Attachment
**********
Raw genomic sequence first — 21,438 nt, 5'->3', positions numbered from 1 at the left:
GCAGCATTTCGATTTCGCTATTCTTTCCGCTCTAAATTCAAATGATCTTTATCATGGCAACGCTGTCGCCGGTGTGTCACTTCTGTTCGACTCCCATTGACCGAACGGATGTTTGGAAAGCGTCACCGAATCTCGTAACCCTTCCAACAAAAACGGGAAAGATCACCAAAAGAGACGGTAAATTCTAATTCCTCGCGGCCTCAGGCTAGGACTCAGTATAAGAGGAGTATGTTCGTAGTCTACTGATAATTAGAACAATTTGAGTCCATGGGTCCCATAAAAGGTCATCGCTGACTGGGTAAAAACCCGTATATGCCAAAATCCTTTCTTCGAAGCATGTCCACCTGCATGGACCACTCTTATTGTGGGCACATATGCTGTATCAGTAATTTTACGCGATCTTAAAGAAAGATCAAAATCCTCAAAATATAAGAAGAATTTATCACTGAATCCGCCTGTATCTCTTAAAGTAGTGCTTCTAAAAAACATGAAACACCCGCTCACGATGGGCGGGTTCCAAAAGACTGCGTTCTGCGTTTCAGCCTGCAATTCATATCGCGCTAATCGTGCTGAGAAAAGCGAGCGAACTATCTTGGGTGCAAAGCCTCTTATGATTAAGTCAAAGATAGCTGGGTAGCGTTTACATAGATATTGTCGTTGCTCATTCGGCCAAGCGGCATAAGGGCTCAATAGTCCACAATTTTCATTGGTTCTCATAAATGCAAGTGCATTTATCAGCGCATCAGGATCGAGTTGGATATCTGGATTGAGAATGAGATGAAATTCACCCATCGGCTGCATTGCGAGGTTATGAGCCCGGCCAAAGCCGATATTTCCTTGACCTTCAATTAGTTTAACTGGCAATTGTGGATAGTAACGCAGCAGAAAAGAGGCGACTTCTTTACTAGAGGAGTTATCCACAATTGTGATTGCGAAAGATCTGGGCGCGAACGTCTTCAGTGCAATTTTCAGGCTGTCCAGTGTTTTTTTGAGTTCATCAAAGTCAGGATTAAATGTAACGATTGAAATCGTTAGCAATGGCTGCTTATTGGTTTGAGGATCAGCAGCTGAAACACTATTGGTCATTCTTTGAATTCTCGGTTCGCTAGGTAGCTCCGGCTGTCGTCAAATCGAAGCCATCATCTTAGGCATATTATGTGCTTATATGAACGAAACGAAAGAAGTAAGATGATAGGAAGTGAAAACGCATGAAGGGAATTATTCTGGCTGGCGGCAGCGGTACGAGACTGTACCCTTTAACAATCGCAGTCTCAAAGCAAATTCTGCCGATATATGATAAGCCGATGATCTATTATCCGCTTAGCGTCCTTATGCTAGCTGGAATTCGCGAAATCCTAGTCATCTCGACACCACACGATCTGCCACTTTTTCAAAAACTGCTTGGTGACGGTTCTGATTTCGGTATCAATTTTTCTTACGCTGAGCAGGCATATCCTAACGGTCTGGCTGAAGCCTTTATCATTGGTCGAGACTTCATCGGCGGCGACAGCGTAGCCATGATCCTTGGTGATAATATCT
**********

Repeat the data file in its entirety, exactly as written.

Raw genomic sequence first — 21,438 nt, 5'->3', positions numbered from 1 at the left:
GCAGCATTTCGATTTCGCTATTCTTTCCGCTCTAAATTCAAATGATCTTTATCATGGCAACGCTGTCGCCGGTGTGTCACTTCTGTTCGACTCCCATTGACCGAACGGATGTTTGGAAAGCGTCACCGAATCTCGTAACCCTTCCAACAAAAACGGGAAAGATCACCAAAAGAGACGGTAAATTCTAATTCCTCGCGGCCTCAGGCTAGGACTCAGTATAAGAGGAGTATGTTCGTAGTCTACTGATAATTAGAACAATTTGAGTCCATGGGTCCCATAAAAGGTCATCGCTGACTGGGTAAAAACCCGTATATGCCAAAATCCTTTCTTCGAAGCATGTCCACCTGCATGGACCACTCTTATTGTGGGCACATATGCTGTATCAGTAATTTTACGCGATCTTAAAGAAAGATCAAAATCCTCAAAATATAAGAAGAATTTATCACTGAATCCGCCTGTATCTCTTAAAGTAGTGCTTCTAAAAAACATGAAACACCCGCTCACGATGGGCGGGTTCCAAAAGACTGCGTTCTGCGTTTCAGCCTGCAATTCATATCGCGCTAATCGTGCTGAGAAAAGCGAGCGAACTATCTTGGGTGCAAAGCCTCTTATGATTAAGTCAAAGATAGCTGGGTAGCGTTTACATAGATATTGTCGTTGCTCATTCGGCCAAGCGGCATAAGGGCTCAATAGTCCACAATTTTCATTGGTTCTCATAAATGCAAGTGCATTTATCAGCGCATCAGGATCGAGTTGGATATCTGGATTGAGAATGAGATGAAATTCACCCATCGGCTGCATTGCGAGGTTATGAGCCCGGCCAAAGCCGATATTTCCTTGACCTTCAATTAGTTTAACTGGCAATTGTGGATAGTAACGCAGCAGAAAAGAGGCGACTTCTTTACTAGAGGAGTTATCCACAATTGTGATTGCGAAAGATCTGGGCGCGAACGTCTTCAGTGCAATTTTCAGGCTGTCCAGTGTTTTTTTGAGTTCATCAAAGTCAGGATTAAATGTAACGATTGAAATCGTTAGCAATGGCTGCTTATTGGTTTGAGGATCAGCAGCTGAAACACTATTGGTCATTCTTTGAATTCTCGGTTCGCTAGGTAGCTCCGGCTGTCGTCAAATCGAAGCCATCATCTTAGGCATATTATGTGCTTATATGAACGAAACGAAAGAAGTAAGATGATAGGAAGTGAAAACGCATGAAGGGAATTATTCTGGCTGGCGGCAGCGGTACGAGACTGTACCCTTTAACAATCGCAGTCTCAAAGCAAATTCTGCCGATATATGATAAGCCGATGATCTATTATCCGCTTAGCGTCCTTATGCTAGCTGGAATTCGCGAAATCCTAGTCATCTCGACACCACACGATCTGCCACTTTTTCAAAAACTGCTTGGTGACGGTTCTGATTTCGGTATCAATTTTTCTTACGCTGAGCAGGCATATCCTAACGGTCTGGCTGAAGCCTTTATCATTGGTCGAGACTTCATCGGCGGCGACAGCGTAGCCATGATCCTTGGTGATAATATCT